Nina Kiriki Hoffman

April 14th 2023


Tara was a shifter. Half the women in her family shared the trait. Her mother wasn’t one of them.

Her mother said, “When you get your first blood, you might follow the family way and change. You start feeling peculiar, you run next door to Auburn’s house and let her lock you up in the basement. Let’s practice.”

Aunt Auburn had three big steel cages in her basement. The basement walls and ceiling were painted with colorful forest scenes — trees, wild animals, some North American and some tropical — but the cages still stood out. The basement smelled dank, and like fabric softener sheets. The washer and dryer were against one wall, with a big sink next to them.

“I’ll be glad when I reach the age of reason,” Aunt Auburn said, “and stop bleeding.”

For practice, Tara ran to Aunt Auburn’s house, and Aunt Auburn hustled her down to the basement to a cage. There was a bed in there, and a camping toilet, a bowl of water, and a big food dish like for a dog.

“Go in, honey.” Aunt Auburn waved her inside. In Tara went, and Aunt Auburn turned the key in the lock. “Lie on the bed, baby. Leave your scent. That’ll make it easier when you come back.”

Aunt turned the lights low and vanished upstairs, leaving Tara locked in a cage for the first time. She rattled the door. It wasn’t going to let her out. She swallowed panic and lay on the bed. She stared up at the painted ceiling.

Presently she smelled something delicious. Aunt Auburn came downstairs carrying a plate of buttered toast. She handed toast through the bars. Tara ate until she was stuffed.

Aunt Auburn let her out.

Three weeks later, Tara felt an ache in her stomach. She called Aunt Auburn and rushed next door.

Aunt Auburn hugged her tight, then urged her into the cage.

“If the change comes, try not to destroy things. I’ll be here. I’ll take care of you.”

The blood came first. Tara sat on the camp toilet, wondering if she was dying. Then she bristled inside, bumped and burped and changed. She grew bigger and rounder and furrier. Her head filled with rage. She raced around the cage, knocking into the bars, bleeding from behind, growling.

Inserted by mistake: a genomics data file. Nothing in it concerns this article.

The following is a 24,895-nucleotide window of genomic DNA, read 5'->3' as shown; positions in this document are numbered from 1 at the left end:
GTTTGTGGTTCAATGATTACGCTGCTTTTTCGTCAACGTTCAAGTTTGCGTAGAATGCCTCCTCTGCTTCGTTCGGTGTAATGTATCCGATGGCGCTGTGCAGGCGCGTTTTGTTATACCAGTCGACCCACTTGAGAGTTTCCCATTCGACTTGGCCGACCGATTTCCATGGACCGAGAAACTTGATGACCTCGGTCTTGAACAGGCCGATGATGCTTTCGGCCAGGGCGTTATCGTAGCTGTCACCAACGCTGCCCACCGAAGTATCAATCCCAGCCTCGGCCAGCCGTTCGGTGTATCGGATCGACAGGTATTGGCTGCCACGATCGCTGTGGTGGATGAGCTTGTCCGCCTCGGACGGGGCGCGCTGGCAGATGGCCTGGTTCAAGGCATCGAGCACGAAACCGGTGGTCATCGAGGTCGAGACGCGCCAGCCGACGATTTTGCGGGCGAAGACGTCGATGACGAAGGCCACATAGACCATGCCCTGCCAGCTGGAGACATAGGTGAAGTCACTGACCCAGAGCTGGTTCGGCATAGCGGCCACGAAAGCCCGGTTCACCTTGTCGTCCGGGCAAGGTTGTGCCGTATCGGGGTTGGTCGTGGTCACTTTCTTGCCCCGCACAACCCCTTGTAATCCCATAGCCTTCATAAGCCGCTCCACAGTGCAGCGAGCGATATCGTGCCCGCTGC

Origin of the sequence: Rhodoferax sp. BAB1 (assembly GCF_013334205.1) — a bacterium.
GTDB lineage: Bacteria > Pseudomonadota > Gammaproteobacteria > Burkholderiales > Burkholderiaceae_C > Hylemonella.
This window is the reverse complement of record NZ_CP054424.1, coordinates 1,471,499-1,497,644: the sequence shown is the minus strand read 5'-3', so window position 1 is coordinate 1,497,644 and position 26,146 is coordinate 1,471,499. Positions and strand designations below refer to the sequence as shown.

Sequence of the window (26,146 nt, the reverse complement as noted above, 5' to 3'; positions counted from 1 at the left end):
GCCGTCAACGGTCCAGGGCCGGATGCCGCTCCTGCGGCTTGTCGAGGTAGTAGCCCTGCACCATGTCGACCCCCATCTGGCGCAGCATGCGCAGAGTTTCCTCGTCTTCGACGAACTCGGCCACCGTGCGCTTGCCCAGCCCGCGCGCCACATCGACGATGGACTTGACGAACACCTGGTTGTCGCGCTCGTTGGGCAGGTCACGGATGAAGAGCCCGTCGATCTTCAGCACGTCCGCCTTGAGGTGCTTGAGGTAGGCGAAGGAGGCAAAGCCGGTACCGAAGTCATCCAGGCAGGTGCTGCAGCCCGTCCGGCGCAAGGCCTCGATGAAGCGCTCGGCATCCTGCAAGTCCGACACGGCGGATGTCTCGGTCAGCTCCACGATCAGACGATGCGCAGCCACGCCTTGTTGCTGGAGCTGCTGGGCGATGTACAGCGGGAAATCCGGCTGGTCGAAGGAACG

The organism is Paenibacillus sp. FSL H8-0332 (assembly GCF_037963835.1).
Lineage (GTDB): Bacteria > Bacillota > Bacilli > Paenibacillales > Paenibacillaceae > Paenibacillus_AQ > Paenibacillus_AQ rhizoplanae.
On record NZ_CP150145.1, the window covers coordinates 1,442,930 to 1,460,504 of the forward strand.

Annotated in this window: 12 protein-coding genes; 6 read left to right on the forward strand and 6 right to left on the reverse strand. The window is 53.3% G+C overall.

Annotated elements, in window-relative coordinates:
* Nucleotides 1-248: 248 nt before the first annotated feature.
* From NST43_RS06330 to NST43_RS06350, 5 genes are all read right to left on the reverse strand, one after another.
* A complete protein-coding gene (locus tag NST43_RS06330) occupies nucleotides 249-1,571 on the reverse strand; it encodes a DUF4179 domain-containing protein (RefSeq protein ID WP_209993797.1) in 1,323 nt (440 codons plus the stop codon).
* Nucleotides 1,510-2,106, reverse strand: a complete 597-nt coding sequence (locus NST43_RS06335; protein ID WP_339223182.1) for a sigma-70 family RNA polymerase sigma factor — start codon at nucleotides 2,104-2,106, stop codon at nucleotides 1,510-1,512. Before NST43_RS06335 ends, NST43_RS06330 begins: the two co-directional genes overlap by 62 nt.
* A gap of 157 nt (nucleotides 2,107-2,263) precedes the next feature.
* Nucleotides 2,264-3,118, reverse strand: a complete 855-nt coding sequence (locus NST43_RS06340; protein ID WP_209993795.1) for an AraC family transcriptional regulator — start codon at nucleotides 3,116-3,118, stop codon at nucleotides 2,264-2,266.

A sound broke through her frenzy: a voice, singing. “Here you are, my love, where you change, where you change. In the change, in the change. Be the change, be the change.” The voice soothed her, though she didn’t understand the words. She slowed, stopped, lay on the bed, and slept.

Aunt Auburn let her out of the cage three days later. She had shifted back into a girl, though she felt bigger and stronger. She helped clean the cage, then took a shower. Her aunt gave her a new dress, soft brown. It smelled like her aunt. Smells were stronger and more informative. The world was alive in a new way. A squirrel ran across the lawn at her house, and she focused on it so intently she saw the layering of hairs in its tail, red for the short hairs, and white-tipped black guard hairs for the longer ones. Her stomach growled.

She still had rage in her belly. Now it was a comfort, like the glow from a campfire.

“You’ll learn,” Aunt Auburn whispered as she led Tara home. “Sometimes we go out to the forest. First you have to learn to be your other self.”

Tara gave a sleepy growl and smiled.

Nebula- and Stoker-Award-winning writer Nina Kiriki Hoffman has sold more than 350 short stories, and a number of adult and young adult novels. She lives in Oregon in the US.

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